Background: Little is known regarding the variation in training level and potential clinical impact of the first assistant in bariatric surgery. We describe the postoperative 30-day complications and readmissions following elective bariatric procedures by training level of the first assistant.
Methods: The ACS-MBSAQIP database was queried to identify patients who underwent elective sleeve gastrectomy, Roux-En-Y gastric bypass, duodenal switch, band placement, and revision from 2015 to 2016. Patients were divided into cohorts based on training level of the first assistant (attending, fellow, resident, physician assistant/nurse practitioner, none). Outcomes included 30-day death or serious morbidity (DSM) and readmission. Multivariable logistic regression models, adjusting for patient and procedure characteristics, were estimated to examine differences in outcomes by first assistant training level.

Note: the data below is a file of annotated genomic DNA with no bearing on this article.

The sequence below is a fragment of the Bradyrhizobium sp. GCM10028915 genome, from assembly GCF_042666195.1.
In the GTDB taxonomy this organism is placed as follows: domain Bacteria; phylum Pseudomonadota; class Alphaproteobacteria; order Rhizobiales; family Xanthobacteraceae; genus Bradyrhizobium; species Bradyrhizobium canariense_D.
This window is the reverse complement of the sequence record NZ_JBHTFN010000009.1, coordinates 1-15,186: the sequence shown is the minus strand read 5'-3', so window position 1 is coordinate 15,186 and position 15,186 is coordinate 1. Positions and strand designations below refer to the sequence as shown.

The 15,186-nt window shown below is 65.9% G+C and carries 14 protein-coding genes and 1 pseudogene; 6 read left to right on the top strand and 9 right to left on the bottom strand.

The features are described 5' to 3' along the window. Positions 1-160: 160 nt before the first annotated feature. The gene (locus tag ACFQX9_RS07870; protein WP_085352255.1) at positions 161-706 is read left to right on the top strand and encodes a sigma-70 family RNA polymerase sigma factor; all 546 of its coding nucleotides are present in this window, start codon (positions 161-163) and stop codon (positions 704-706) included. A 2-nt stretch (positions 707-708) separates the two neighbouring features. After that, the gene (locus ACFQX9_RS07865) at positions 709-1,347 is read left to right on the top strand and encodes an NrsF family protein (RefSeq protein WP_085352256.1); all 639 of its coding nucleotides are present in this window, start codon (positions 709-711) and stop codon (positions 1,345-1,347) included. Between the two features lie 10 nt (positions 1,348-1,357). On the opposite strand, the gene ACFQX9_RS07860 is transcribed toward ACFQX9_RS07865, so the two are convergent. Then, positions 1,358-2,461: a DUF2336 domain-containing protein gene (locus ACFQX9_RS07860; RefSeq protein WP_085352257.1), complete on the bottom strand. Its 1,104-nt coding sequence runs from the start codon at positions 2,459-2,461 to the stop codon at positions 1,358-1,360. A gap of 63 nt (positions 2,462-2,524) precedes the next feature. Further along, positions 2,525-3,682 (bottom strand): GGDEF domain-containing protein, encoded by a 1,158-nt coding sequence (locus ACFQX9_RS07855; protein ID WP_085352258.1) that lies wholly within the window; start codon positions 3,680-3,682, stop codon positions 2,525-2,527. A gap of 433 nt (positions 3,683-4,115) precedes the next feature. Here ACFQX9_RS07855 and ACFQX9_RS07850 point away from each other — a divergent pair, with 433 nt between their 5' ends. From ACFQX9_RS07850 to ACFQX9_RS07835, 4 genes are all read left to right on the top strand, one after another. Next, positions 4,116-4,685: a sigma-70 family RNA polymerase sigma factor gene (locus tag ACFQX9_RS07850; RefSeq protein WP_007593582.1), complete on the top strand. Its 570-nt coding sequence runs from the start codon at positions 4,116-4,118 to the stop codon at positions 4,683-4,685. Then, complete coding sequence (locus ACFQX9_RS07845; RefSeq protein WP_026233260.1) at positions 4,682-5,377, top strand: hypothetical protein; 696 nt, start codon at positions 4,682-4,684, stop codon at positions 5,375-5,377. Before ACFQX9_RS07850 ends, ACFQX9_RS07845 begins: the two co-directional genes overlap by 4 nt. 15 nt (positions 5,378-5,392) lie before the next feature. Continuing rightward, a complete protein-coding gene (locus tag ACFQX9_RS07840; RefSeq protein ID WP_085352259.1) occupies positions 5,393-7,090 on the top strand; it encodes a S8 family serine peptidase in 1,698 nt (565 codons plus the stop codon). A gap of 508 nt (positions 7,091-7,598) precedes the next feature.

Results: Of 410,535 procedures performed between 2015 and 2016, the training level of the first assistant included 21.3% attending, 8.7% fellow, 16.5% resident, 37.6% PA/NP, and 15.9% none. Operative time was significantly longer in the fellow and resident first assistant cohorts when compared with all other cohorts. Overall rates of 30-day DSM were low, ranging from 3.2 to 3.8%, while 30-day readmission rates ranged from 5.1 to 5.9%. Following adjustment for patient characteristics and type of procedure, first assistant training level had no significant impact on DSM or readmission.
Conclusions: Variation in training level of the first assist during bariatric surgery had no influence on DSM or readmissions. This provides reassurance that the inclusion of a wide range of first assistants in bariatric procedures does not negatively impact patient outcomes.
Keywords: Bariatric surgery; First assistant; Outcomes.